The Guttmacher Institute recently released a study entitled, “Couple-Focused Services in Publicly Funded Family Planning Clinics: Identifying the Need, 2009.” In sifting through the sixty-nine page report, I learned it essentially states that both males and females are interested in receiving counseling on family planning and birth control, but that clinic administrators often underestimate this desire for joint counseling.
According to the report, some people believe a joint discussion on family planning will reduce the rate of unintended pregnancy and alleviate the issue of misuse of contraception.
While women want services for couples, family planning administrators deal with limited funds, often underestimating couples’ desire for joint counseling. Men would go to joint counseling if they could fit it in their schedule but definitely want some form of birth control.
I read the information without much thought or surprise, except for one bit, when I finally connected with the data.
I remember when my friends and I were younger and first talking to our parents about the birds and the bees. A common theme amongst my friends was that if you giggled at the condom aisle, you probably weren’t mature enough to have sex. The other agreed-upon truth was that if you couldn’t talk to your partner about sex, then you shouldn’t be sleeping with them in the first place. For me, this survey echoed some of these ideas – if you can’t discuss family planning, birth control, or your health with your partner, why are you engaging in sexual acts with them?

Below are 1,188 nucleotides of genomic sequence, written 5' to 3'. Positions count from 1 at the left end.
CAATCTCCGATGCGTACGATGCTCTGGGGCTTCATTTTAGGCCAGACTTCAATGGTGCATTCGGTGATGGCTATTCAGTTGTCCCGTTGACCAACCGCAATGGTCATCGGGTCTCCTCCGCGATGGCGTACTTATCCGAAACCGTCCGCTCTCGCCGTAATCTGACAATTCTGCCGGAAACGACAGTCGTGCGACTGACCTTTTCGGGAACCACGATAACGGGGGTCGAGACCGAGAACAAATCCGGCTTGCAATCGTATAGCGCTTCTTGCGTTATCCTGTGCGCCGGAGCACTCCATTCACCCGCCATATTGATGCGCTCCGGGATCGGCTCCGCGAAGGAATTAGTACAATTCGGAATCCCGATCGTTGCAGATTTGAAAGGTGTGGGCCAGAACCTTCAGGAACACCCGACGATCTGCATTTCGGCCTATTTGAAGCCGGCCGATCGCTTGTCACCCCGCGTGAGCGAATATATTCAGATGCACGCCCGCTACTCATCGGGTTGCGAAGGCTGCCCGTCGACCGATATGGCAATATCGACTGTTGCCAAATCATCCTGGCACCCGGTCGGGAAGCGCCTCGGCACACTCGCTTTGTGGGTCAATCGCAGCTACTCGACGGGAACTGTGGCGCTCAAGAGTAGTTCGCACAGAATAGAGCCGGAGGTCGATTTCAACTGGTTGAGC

I was not surprised that two-thirds of adult female clients wished to talk to their male partner about “planning to have a baby, choosing and using birth control, and talking about birth control.” But I was a little concerned that 19 percent of men felt uncomfortable at a family planning clinic and six percent even said they wouldn’t go with their partner. I couldn’t help but wonder, if a man can’t go to a clinic for a discussion, how is he going to survive the delivery room? Luckily, 83 percent of men did say they were willing to go with their female partner and 57 percent wanted to know more about preventing pregnancy.
Women’s health isn’t just a women’s issue. It’s a general health issue. Reproductive rights and health is a conversation we must all be willing to have. Everyone deserves to know where a partner stands on birth control and protection against sexually transmitted infections. Honest conversation, education and preparedness can help reduce the rates of STIs and unintended pregnancies.
So what do you think? Would you and your partner want the option to receive family planning services and counseling together?